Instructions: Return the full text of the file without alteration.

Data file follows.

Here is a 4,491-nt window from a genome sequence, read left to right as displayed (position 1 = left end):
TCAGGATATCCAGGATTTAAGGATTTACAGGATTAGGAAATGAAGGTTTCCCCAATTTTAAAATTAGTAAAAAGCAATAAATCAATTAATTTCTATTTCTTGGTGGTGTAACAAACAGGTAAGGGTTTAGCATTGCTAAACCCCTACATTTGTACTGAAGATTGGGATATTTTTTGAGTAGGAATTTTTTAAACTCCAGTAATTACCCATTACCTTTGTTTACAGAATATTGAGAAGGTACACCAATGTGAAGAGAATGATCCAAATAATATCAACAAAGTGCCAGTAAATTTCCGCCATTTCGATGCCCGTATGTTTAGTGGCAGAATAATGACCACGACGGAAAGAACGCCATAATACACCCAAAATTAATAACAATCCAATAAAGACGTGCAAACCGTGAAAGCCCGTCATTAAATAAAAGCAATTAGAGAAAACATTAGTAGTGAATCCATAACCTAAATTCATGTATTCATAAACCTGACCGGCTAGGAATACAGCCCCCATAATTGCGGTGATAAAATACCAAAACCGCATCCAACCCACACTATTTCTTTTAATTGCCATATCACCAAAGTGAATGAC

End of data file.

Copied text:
Here is a 4,491-nt window from a genome sequence, read left to right as displayed (position 1 = left end):
TCAGGATATCCAGGATTTAAGGATTTACAGGATTAGGAAATGAAGGTTTCCCCAATTTTAAAATTAGTAAAAAGCAATAAATCAATTAATTTCTATTTCTTGGTGGTGTAACAAACAGGTAAGGGTTTAGCATTGCTAAACCCCTACATTTGTACTGAAGATTGGGATATTTTTTGAGTAGGAATTTTTTAAACTCCAGTAATTACCCATTACCTTTGTTTACAGAATATTGAGAAGGTACACCAATGTGAAGAGAATGATCCAAATAATATCAACAAAGTGCCAGTAAATTTCCGCCATTTCGATGCCCGTATGTTTAGTGGCAGAATAATGACCACGACGGAAAGAACGCCATAATACACCCAAAATTAATAACAATCCAATAAAGACGTGCAAACCGTGAAAGCCCGTCATTAAATAAAAGCAATTAGAGAAAACATTAGTAGTGAATCCATAACCTAAATTCATGTATTCATAAACCTGACCGGCTAGGAATACAGCCCCCATAATTGCGGTGATAAAATACCAAAACCGCATCCAACCCACACTATTTCTTTTAATTGCCATATCACCAAAGTGAATGAC